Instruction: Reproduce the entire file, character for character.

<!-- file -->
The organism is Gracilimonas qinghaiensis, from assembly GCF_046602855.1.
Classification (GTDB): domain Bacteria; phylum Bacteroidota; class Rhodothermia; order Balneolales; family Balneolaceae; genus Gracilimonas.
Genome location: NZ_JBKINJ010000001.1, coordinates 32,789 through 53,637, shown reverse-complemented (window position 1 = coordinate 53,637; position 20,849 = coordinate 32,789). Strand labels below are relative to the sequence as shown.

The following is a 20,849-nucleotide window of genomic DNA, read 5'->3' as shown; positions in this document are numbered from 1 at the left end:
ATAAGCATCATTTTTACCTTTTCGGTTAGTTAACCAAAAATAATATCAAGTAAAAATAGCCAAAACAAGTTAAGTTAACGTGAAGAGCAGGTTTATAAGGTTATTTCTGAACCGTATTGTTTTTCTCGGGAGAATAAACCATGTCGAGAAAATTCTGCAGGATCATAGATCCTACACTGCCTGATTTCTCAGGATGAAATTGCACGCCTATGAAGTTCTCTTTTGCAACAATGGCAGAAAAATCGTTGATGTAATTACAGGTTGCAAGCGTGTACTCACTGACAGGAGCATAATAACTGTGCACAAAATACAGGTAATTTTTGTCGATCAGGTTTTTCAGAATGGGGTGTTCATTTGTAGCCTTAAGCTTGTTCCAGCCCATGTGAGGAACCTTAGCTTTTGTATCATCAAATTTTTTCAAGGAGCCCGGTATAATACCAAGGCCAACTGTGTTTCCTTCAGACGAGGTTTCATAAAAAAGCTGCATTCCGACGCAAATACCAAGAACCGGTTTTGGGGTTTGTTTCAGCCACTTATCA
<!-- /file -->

The organism is Gracilimonas qinghaiensis, from assembly GCF_046602855.1.
Classification (GTDB): domain Bacteria; phylum Bacteroidota; class Rhodothermia; order Balneolales; family Balneolaceae; genus Gracilimonas.
Genome location: NZ_JBKINJ010000001.1, coordinates 32,789 through 53,637, shown reverse-complemented (window position 1 = coordinate 53,637; position 20,849 = coordinate 32,789). Strand labels below are relative to the sequence as shown.

The following is a 20,849-nucleotide window of genomic DNA, read 5'->3' as shown; positions in this document are numbered from 1 at the left end:
ATAAGCATCATTTTTACCTTTTCGGTTAGTTAACCAAAAATAATATCAAGTAAAAATAGCCAAAACAAGTTAAGTTAACGTGAAGAGCAGGTTTATAAGGTTATTTCTGAACCGTATTGTTTTTCTCGGGAGAATAAACCATGTCGAGAAAATTCTGCAGGATCATAGATCCTACACTGCCTGATTTCTCAGGATGAAATTGCACGCCTATGAAGTTCTCTTTTGCAACAATGGCAGAAAAATCGTTGATGTAATTACAGGTTGCAAGCGTGTACTCACTGACAGGAGCATAATAACTGTGCACAAAATACAGGTAATTTTTGTCGATCAGGTTTTTCAGAATGGGGTGTTCATTTGTAGCCTTAAGCTTGTTCCAGCCCATGTGAGGAACCTTAGCTTTTGTATCATCAAATTTTTTCAAGGAGCCCGGTATAATACCAAGGCCAACTGTGTTTCCTTCAGACGAGGTTTCATAAAAAAGCTGCATTCCGACGCAAATACCAAGAACCGGTTTTGGGGTTTGTTTCAGCCACTTATCA